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17β-Dihydroequilin

17β-Dihydroequilin
17β-Dihydroequilin.svg
Clinical data
Other namesβ-Dihydroequilin; Δ7-17β-Estradiol; 7-Dehydro-17β-estradiol; Estra-1,3,5(10),7-tetraen-3,17β-diol; NSC-12170
Routes of
administration
By mouth
Drug classEstrogen
Identifiers
CAS Number
PubChem CID
ChemSpider
UNII
ChEBI
ChEMBL
ECHA InfoCard100.020.576 Edit this at Wikidata
Chemical and physical data
FormulaC18H22O22
Molar mass270.366 g/mol g·mol−1
3D model (JSmol)

17β-Dihydroequilin is a naturally occurring estrogen sex hormone found in horses as well as a medication.[1][2] As the C3 sulfate ester sodium salt, it is a minor constituent (1.7%) of conjugated estrogens (CEEs; brand name Premarin).[1] However, as equilin, with equilin sulfate being a major component of CEEs, is transformed into 17β-dihydroequilin in the body, analogously to the conversion of estrone into estradiol, 17β-dihydroequilin is, along with estradiol, the most important estrogen responsible for the effects of CEEs.[1]

Pharmacology

Pharmacodynamics

17β-Dihydroequilin is an estrogen, or an agonist of the estrogen receptors (ERs), the ERα and ERβ.[1] In terms of relative binding affinity for the ERs, 17β-dihydroequilin has about 113% and 108% of that of estradiol for the ERα and ERβ, respectively.[1] 17β-Dihydroequilin has about 83% of the relative potency of CEEs in the vagina and 200% of the relative potency of CEEs in the uterus.[1] Of the equine estrogens, it shows the highest estrogenic activity and greatest estrogenic potency.[1]

Like CEEs as a whole, 17β-dihydroequilin has disproportionate effects in certain tissues such as the liver and uterus.[1] Equilin, the second major component of conjugated estrogens after estrone, is reversibly transformed into 17β-dihydroequilin analogously to the transformation of estrone into estradiol.[1] However, whereas the balance of mutual interconversion of estrone and estradiol is largely shifted in the direction of estrone, it is nearly equal in the case of equilin and 17β-dihydroequilin.[1] As such, although 17β-dihydroequilin is only a minor constituent of CEEs, it is, along with estradiol, the most important estrogen relevant to the estrogenic activity of the medication.[1]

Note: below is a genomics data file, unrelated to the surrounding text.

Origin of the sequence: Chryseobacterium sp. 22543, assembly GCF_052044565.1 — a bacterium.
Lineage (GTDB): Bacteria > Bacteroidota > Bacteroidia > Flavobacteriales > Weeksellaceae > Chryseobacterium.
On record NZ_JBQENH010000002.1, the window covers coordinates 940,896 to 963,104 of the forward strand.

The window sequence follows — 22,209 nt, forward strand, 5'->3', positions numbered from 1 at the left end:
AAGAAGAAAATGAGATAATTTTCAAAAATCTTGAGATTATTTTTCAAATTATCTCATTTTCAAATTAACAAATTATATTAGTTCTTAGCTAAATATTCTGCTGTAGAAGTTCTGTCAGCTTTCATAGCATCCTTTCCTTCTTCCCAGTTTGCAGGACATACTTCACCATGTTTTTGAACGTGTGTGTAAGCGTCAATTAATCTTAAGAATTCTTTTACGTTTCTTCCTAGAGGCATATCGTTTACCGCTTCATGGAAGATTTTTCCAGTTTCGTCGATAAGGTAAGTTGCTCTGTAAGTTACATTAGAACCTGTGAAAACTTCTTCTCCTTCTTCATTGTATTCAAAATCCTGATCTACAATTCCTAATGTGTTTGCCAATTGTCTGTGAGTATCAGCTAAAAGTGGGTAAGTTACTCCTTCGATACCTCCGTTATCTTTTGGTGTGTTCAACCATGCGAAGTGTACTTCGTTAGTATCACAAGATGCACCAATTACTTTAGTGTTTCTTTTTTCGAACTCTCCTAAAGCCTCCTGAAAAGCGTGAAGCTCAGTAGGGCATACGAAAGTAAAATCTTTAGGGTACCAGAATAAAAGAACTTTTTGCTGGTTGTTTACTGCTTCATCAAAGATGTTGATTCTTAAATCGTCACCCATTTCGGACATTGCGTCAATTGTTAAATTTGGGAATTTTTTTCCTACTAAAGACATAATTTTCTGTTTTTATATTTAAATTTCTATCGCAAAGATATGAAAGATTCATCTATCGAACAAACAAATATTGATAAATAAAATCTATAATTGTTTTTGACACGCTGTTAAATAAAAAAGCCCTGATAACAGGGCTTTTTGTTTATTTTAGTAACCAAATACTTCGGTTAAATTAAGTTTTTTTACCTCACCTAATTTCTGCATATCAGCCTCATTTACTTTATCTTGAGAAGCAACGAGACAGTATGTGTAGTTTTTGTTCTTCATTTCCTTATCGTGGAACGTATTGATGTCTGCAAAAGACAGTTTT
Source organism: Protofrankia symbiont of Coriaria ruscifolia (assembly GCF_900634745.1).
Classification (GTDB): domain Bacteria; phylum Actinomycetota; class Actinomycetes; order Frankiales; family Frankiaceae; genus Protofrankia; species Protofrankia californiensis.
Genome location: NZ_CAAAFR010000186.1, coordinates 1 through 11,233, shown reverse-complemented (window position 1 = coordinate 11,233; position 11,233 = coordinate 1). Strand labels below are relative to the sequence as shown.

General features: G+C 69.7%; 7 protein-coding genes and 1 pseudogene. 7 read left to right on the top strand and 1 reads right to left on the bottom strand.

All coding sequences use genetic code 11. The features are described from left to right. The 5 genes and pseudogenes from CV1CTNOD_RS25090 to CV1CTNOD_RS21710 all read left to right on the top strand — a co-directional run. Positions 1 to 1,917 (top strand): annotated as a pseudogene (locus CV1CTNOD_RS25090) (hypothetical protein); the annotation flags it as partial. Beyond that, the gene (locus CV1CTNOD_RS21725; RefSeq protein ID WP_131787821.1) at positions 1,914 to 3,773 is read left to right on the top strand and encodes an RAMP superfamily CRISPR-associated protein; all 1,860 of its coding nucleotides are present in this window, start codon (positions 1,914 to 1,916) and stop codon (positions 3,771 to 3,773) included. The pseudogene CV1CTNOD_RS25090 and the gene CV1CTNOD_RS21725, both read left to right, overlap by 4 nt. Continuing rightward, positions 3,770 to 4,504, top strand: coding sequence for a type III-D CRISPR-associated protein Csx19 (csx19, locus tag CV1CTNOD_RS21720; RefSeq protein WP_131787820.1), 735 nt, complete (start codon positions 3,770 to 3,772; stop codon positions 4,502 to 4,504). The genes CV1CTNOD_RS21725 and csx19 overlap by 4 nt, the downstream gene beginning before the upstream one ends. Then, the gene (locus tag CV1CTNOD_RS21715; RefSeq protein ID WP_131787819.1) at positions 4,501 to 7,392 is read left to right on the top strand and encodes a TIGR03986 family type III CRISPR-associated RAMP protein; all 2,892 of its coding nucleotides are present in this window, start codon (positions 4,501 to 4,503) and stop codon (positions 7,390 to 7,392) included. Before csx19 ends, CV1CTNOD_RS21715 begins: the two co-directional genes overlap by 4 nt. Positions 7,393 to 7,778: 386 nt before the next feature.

Composition of conjugated estrogens and properties of constituents

Compound Synonym Proportion (%) Relative potency
in the vagina (%)
Relative potency
in the uterus (%)
RBA for
ERα (%)
RBA for
ERβ (%)
ERα / ERβ
RBA ratio
Conjugated estrogens 100 38 100
Estrone 49.1–61.5 30 32 26 52 0.50
Equilin Δ7-Estrone 22.4–30.5 42 80 13 49 0.26
17α-Dihydroequilin Δ7-17α-Estradiol 13.5–19.5 0.06 2.6 41 32 1.30
17α-Estradiol 2.5–9.5 0.11 3.5 19 42 0.45
Δ8-Estrone 3.5–3.9 ? ? 19 32 0.60
Equilenin Δ6,8-Estrone 2.2–2.8 1.3 11.4 15 20–29 0.50–0.75
17β-Dihydroequilin Δ7-17β-Estradiol 0.5–4.0 83 200 113 108 1.05
17α-Dihydroequilenin Δ6,8-17α-Estradiol 1.2–1.6 0.018 1.3 20 49 0.40
17β-Estradiol 0.56–0.9 100 ? 100 100 1.00
17β-Dihydroequilenin Δ6,8-17β-Estradiol 0.5–0.7 0.21 9.4 68 90 0.75
Δ8-17β-Estradiol Small amounts ? ? 68 72 0.94
Notes: All listed compounds are present in conjugated estrogen products specifically in the form of the sodium salts of the sulfate esters (i.e., as sodium estrone sulfate, sodium equilin sulfate, etc.). Sources: See template.

Relative oral potencies of estrogens

Estrogen Type HF VE UCa FSH LH HDL-C SHBG CBG AGT Liver
Estradiol Bioidentical 1.0 1.0 1.0 1.0 1.0 1.0 1.0 1.0 1.0 1.0
Estrone Bioidentical ? ? ? 0.3 0.3 ? ? ? ? ?
Estriol Bioidentical 0.3 0.3 0.1 0.3 0.3 0.2 ? ? ? 0.67
Estrone sulfate Bioidentical ? 0.9 0.9 0.8–0.9 0.9 0.5 0.9 0.5–0.7 1.4–1.5 0.56–1.7
Conjugated estrogens Natural 1.2 1.5 2.0 1.1–1.3 1.0 1.5 3.0–3.2 1.3–1.5 5.0 1.3–4.5
Equilin sulfate Natural ? ? 1.0 ? ? 6.0 7.5 6.0 7.5 ?
Ethinylestradiol Synthetic 120 150 400 60–150 100 400 500–600 500–600 350 2.9–5.0
Diethylstilbestrol Synthetic ? ? ? 2.9–3.4 ? ? 26–28 25–37 20 5.7–7.5
Notes: Values are ratios, with estradiol as standard (i.e., 1.0). Abbreviations: HF = Clinical relief of hot flashes. VE = Increased proliferation of vaginal epithelium. UCa = Decrease in UCa. FSH = Suppression of FSH levels. LH = Suppression of LH levels. HDL-C, SHBG, CBG, and AGT = Increase in the serum levels of these liver proteins. Liver = Ratio of liver estrogenic effects to general/systemic estrogenic effects (specifically hot flashes relief and gonadotropin suppression). Type: Bioidentical = Identical to those found in humans. Natural = Naturally occurring but not identical to those found in humans (e.g., estrogens of other species). Synthetic = Man-made, does not occur naturally in animals or in the environment. Sources: See template.

Pharmacokinetics

17β-Dihydroequilin has about 30% of the relative binding affinity of testosterone for sex hormone-binding globulin (SHBG), relative to 50% for estradiol.[1] The metabolic clearance rate of 17β-dihydroequilin is 1,250 L/day/m2, relative to 580 L/day/m2 for estradiol.[1]

Chemistry

17β-Dihydroequilin, or simply β-dihydroequilin, also known as δ7-17β-estradiol or as 7-dehydro-17β-estradiol, as well as estra-1,3,5(10),7-tetraen-3,17β-diol, is a naturally occurring estrane steroid and an analogue of estradiol.[1] In terms of chemical structure and pharmacology, equilin (δ7-estrone) is to 17β-dihydroequilin as estrone is to estradiol.[1]

References

  1. ^ a b c d e f g h i j k l m n o Kuhl H (2005). "Pharmacology of estrogens and progestogens: influence of different routes of administration" (PDF). Climacteric. 8 Suppl 1: 3–63. doi:10.1080/13697130500148875. PMID 16112947.
  2. ^ Marc A. Fritz; Leon Speroff (28 March 2012). Clinical Gynecologic Endocrinology and Infertility. Lippincott Williams & Wilkins. pp. 751–. ISBN 978-1-4511-4847-3.